Only 16% of Canadians did not witness any major problems on the roads in the past four weeks, including 26% of Quebecers.

A majority of Canadians (58%) believe there are specific groups or people in their city or town who are worse drivers than others. This proportion includes 68% of British Columbians, 60% of Albertans and 58% of Ontarians.

“Equal proportions of Baby Boomers and Millennials (60%) say there are some drivers who are worse than others in their municipality,” says Mario Canseco, President of Research Co. “Those who volunteered a follow-up response were more likely to blame each other, with Canadians aged 18-to-34 pointing the finger at old drivers, and those aged 55 and over saying young drivers are responsible.”

Methodology:

Results are based on an online study conducted from August 27 to August 30, 2018, among 1,001 adults in Canada. The data has been statistically weighted according to Canadian census figures for age, gender and region. The margin of error—which measures sample variability—is +/- 3.1 percentage points, nineteen times out of twenty.

Find our full data set here and download the press release here. 

Photo Credit: Haljackey

For more information on this poll, please contact:
Mario Canseco, President, Research Co.
[c] 778.929.0490
[e] mario.canseco@researchco.ca

High Support for Transportation Projects in Metro Vancouver

Almost nine-in-ten residents are in favour of taking SkyTrain to the UBC Point Grey campus.

Vancouver, BC [October 18, 2018] – Two pending transportation projects are backed by a sizeable proportion of Metro Vancouver residents, a new Research Co. poll has found.

In the online survey of a representative sample of Metro Vancouverites, two thirds (68%) say they agree with the construction of the proposed Surrey–Newton–Guildford Light Rail Transit (LRT) project in Surrey.

In the City of Surrey, 62% of residents are in favour of the proposed LRT project, while 34% are not.

Four-in-five Metro Vancouver residents (82%) agree with the extension of the SkyTrain Millennium Line underneath Broadway to Arbutus in Vancouver—including 81% of those who live in the City of Vancouver.

In addition, 87% of Metro Vancouverites support extending the Millennium Line beyond Arbutus to the University of British Columbia (UBC) campus at Point Grey.

“Most residents of Metro Vancouver are keen to see these transportation projects through,” says Mario Canseco, President of Research Co. “Support is similarly high among those who drive, take public transit or bike to school or work.”

Methodology:

Results are based on an online study conducted from October 4 to October 7, 2018, among 635 adults in Metro Vancouver. The data has been statistically weighted according to Canadian census figures for age, gender and region in Metro Vancouver. The margin of error—which measures sample variability—is +/- 3.9 percentage points, nineteen times out of twenty.

Find our full data set here and download the press release here. 

Photo Credit: PoYang

For more information on this poll, please contact:
Mario Canseco, President, Research Co.
[c] 778.929.0490
[e] mario.canseco@researchco.ca

British Columbians Welcome Automated Speed Enforcement

The use of red light cameras to capture speeding vehicles is endorsed by seven-in-ten residents.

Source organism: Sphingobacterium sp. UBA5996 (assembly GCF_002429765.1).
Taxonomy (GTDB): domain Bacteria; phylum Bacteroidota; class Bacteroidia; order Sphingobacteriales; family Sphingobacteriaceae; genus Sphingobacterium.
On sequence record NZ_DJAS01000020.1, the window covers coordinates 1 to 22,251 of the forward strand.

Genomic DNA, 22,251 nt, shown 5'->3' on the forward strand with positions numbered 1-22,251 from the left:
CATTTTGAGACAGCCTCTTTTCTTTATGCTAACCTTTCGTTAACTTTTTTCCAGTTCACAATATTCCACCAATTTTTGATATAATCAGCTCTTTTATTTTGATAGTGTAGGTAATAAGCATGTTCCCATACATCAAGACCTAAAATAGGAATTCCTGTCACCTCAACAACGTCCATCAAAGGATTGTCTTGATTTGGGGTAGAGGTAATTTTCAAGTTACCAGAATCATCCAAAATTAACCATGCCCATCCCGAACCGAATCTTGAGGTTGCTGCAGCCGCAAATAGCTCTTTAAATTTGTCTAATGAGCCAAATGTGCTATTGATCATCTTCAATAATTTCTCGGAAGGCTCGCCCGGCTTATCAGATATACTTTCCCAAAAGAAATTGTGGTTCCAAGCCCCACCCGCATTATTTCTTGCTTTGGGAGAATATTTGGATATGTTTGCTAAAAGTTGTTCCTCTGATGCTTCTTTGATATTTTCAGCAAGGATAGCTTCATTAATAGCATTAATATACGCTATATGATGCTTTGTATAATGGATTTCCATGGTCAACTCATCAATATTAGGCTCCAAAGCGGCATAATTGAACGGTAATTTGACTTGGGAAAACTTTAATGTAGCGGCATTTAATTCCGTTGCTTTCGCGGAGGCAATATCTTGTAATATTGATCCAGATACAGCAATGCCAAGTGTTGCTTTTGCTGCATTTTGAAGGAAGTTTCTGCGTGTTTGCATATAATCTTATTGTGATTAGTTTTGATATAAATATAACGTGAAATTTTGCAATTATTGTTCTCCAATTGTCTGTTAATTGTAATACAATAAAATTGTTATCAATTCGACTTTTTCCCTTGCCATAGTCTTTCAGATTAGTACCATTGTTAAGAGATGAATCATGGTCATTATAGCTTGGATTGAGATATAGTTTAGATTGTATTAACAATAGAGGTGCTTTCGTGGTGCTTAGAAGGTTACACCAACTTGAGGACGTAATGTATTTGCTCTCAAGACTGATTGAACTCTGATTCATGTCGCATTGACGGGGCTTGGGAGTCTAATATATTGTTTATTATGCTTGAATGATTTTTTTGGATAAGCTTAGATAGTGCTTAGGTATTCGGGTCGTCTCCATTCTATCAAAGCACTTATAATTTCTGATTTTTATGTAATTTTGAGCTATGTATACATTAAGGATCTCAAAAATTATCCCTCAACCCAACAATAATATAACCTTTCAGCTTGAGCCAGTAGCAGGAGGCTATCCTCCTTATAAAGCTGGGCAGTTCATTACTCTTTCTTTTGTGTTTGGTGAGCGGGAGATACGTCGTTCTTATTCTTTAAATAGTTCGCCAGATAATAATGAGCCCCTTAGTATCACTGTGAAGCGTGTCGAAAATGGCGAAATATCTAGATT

Vancouver, BC [August 13, 2018] – Most British Columbians support the use of technology to enforce speed limits in the province’s roads, a new Research Co. survey has found.

In the online survey of a representative sample of British Columbians, seven-in-ten residents (70%) approve of the use of speed-on-green cameras, or red light cameras that also capture vehicles that are speeding through intersections.

Automated speed enforcement works by using cameras or sensors to pick up a vehicle speeding. A ticket is then issued to the owner of the vehicle. Driver’s license points are not issued as the driver of the vehicle cannot be identified.

The provincial government announced last fall that red light cameras located at 140 intersections would record 24 hours a day. In the fall, the provincial government is expected to announce the number and locations of cameras that would be used to identify speeding vehicles.

In addition to the speed-on-green cameras, most British Columbians also endorsed three other types of automated speed enforcement.

Across the province, 71% of residents approve of using fixed speed cameras, or cameras that stay in one location and measure speed as a vehicle passes. These cameras can be placed in school zones or on other roads.

In addition, almost two thirds of British Columbians (65%) approve of using mobile speed cameras, which can be moved from place to place and measure speed as a vehicle passes.

A majority of residents (55%) also approved of point-to-point enforcement, which uses cameras at two or more distant points on a road. The average speed of vehicles that pass between points is calculated and tickets are issued to vehicles whose average speed over the distance was excessive.

“There is high support for all four types of automated speed enforcement across the province,” says Mario Canseco, President of Research Co. “Point-to-point enforcement is the most contentious of all four, with more than a third of residents disapproving of its use.”

Methodology:
Results are based on an online study conducted from August 2 to August 5, 2018, among 800 adults in British Columbia. The data has been statistically weighted according to Canadian census figures for age, gender and region in British Columbia. The margin of error—which measures sample variability—is +/- 3.5 percentage points, nineteen times out of twenty.

Find our full data set here and download the press release here. 

For more information on this poll, please contact:
Mario Canseco, President, Research Co.
[c] 778.929.0490
[e] mario.canseco@researchco.ca